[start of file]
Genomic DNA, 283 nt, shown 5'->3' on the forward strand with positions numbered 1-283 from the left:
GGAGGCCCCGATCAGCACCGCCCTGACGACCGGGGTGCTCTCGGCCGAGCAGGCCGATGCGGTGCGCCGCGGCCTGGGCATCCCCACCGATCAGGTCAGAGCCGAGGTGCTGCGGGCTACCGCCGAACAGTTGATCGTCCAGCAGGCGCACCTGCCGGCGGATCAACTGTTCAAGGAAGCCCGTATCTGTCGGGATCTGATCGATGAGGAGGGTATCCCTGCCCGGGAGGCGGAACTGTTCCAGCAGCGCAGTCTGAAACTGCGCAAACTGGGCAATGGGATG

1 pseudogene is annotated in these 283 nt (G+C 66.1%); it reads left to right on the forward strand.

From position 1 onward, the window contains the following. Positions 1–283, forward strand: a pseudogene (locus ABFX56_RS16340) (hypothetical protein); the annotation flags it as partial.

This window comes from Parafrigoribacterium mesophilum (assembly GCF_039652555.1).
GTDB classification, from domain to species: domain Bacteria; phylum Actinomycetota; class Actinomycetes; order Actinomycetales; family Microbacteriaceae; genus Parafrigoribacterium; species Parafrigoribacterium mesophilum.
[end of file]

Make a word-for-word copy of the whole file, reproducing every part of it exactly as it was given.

Genomic DNA, 283 nt, shown 5'->3' on the forward strand with positions numbered 1-283 from the left:
GGAGGCCCCGATCAGCACCGCCCTGACGACCGGGGTGCTCTCGGCCGAGCAGGCCGATGCGGTGCGCCGCGGCCTGGGCATCCCCACCGATCAGGTCAGAGCCGAGGTGCTGCGGGCTACCGCCGAACAGTTGATCGTCCAGCAGGCGCACCTGCCGGCGGATCAACTGTTCAAGGAAGCCCGTATCTGTCGGGATCTGATCGATGAGGAGGGTATCCCTGCCCGGGAGGCGGAACTGTTCCAGCAGCGCAGTCTGAAACTGCGCAAACTGGGCAATGGGATG

1 pseudogene is annotated in these 283 nt (G+C 66.1%); it reads left to right on the forward strand.

From position 1 onward, the window contains the following. Positions 1–283, forward strand: a pseudogene (locus ABFX56_RS16340) (hypothetical protein); the annotation flags it as partial.

This window comes from Parafrigoribacterium mesophilum (assembly GCF_039652555.1).
GTDB classification, from domain to species: domain Bacteria; phylum Actinomycetota; class Actinomycetes; order Actinomycetales; family Microbacteriaceae; genus Parafrigoribacterium; species Parafrigoribacterium mesophilum.